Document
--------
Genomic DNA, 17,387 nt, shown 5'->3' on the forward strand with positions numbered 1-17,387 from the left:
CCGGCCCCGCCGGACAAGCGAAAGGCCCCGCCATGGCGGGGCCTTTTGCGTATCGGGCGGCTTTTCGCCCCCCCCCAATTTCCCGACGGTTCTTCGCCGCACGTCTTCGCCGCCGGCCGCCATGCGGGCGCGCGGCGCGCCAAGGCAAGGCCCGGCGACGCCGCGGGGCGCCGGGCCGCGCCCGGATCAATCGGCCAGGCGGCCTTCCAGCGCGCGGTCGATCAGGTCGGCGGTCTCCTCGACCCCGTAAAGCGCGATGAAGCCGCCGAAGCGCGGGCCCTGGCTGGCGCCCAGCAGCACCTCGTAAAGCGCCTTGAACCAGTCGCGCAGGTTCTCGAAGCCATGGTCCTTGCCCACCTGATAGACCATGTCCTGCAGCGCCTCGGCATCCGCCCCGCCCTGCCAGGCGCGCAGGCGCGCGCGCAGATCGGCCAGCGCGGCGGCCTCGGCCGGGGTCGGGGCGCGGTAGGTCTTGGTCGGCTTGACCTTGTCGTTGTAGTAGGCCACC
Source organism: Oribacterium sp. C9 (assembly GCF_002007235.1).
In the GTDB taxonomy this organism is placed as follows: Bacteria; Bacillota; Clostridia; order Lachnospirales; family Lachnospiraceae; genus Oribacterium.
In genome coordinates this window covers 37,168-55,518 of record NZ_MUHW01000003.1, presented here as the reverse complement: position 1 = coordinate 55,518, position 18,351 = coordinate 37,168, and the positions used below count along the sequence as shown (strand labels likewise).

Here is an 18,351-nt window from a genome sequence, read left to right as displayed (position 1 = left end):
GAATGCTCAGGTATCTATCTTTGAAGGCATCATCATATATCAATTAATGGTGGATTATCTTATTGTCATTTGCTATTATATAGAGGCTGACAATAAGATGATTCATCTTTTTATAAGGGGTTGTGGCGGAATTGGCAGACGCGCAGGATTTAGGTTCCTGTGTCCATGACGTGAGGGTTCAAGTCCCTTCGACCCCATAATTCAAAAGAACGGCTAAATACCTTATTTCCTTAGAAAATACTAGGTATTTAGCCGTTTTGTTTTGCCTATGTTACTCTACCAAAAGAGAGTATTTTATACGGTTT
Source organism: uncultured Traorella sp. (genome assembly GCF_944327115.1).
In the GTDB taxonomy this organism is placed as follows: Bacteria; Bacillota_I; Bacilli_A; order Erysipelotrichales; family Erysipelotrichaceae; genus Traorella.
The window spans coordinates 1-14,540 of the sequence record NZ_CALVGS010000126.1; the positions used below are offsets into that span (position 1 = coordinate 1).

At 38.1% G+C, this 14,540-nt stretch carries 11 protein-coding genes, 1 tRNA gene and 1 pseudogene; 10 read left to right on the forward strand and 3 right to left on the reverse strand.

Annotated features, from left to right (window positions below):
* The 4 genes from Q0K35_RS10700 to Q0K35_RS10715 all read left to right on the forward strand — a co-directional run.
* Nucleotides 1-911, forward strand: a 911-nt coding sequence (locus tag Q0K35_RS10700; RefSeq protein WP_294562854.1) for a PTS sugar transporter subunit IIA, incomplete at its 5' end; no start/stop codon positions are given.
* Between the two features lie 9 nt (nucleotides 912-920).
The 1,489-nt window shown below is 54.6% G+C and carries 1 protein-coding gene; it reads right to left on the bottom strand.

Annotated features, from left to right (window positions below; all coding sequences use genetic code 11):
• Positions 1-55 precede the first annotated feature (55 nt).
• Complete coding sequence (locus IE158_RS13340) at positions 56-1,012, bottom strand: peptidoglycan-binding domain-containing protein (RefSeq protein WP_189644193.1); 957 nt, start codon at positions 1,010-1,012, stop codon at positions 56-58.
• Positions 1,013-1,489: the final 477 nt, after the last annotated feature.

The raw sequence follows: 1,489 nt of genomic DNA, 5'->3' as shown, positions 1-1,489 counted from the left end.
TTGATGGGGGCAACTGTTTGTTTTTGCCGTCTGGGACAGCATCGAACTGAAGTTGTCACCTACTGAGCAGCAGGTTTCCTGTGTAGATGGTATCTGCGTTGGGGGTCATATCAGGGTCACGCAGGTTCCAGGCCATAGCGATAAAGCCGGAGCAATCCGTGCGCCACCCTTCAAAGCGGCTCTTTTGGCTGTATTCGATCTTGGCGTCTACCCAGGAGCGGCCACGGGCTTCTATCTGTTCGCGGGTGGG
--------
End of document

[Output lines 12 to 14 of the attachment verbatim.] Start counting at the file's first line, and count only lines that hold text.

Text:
Annotated features, from left to right (window positions below):
* The 4 genes from Q0K35_RS10700 to Q0K35_RS10715 all read left to right on the forward strand — a co-directional run.
* Nucleotides 1-911, forward strand: a 911-nt coding sequence (locus tag Q0K35_RS10700; RefSeq protein WP_294562854.1) for a PTS sugar transporter subunit IIA, incomplete at its 5' end; no start/stop codon positions are given.